More than 850 people gathered Saturday to pay their last respects to late-term abortion provider George Tiller, who was gunned down last Sunday in the foyer of his own church.
Tiller's funeral at College Hill United Method Church in Wichita, Kan., also drew out protestors from the infamous Westboro Baptist Church, a virulent cult that has terrorized funerals across the nation.
Local police and federal marshals, however, were on site to provide security, keeping protestors about 500 feet away from the church. A dozen counter-demonstrators were also present to drown out the singing of the Westboro clan.
Though Tiller for years had been chastised for providing abortions for women more than seven months pregnant, his murder last week was widely condemned.
Pro-lifers, especially, came out swiftly and strongly in their condemnation of the killing though they had long opposed the third-trimester abortions that Tiller had performed at his clinic in Wichita.
"Clearly the killing of abortion providers is unbiblical, unchristian and un-American. Such callous disregard for human beings brutalizes everyone," commented Dr. Richard Land, president of the Southern Baptist Convention's Ethics & Religious Liberty Commission.
"The struggle here is not between 'pro-life' and 'pro-choice' – it is between civilization and barbarism," he added. "The murder of Dr. Tiller is an act of domestic terrorism and should be condemned by every civilized person in our nation."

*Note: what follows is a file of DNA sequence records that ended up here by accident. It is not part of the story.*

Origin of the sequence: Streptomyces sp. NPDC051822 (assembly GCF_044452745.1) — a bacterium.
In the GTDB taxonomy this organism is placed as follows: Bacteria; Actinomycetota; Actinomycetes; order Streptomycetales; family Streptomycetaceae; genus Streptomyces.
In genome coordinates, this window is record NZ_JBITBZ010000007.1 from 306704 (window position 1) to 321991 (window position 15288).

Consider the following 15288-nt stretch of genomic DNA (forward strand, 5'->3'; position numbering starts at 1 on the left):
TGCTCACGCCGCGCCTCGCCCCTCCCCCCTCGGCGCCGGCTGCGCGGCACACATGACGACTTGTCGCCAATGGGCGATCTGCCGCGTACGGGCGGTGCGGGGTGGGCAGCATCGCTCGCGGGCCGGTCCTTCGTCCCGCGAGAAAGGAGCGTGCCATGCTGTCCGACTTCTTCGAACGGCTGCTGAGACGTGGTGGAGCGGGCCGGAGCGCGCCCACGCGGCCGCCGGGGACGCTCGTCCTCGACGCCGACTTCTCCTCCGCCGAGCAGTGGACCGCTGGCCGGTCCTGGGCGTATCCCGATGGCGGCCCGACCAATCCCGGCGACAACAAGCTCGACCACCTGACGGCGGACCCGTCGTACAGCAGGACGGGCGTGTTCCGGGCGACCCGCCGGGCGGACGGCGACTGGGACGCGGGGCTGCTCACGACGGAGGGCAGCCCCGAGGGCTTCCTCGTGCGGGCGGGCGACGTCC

Though Tiller's clinic was target of regular protests because it was among the few in the nation that performed late-term abortions, most were peaceful. Only twice did protests turn violent, including a bombing in 1986 and non-fatal shooting in 1993.
Sunday's fatal attack took place as Tiller was worshipping at Reformation Lutheran Church.
Tiller's killer, Scott Roeder, was a 51-year-old abortion opponent whose ex-wife described him as "very religious" but in an Old Testament "eye-for-an-eye way."
Aside from being anti-abortion, Roeder was also reportedly anti-government.
On Tuesday, Roeder was charged with first-degree murder and aggravated assault in Sunday's shooting death.
If convicted of murder, Roeder would face a mandatory life sentence and would not be eligible for parole for at least 25 years.
A preliminary hearing is set for June 16.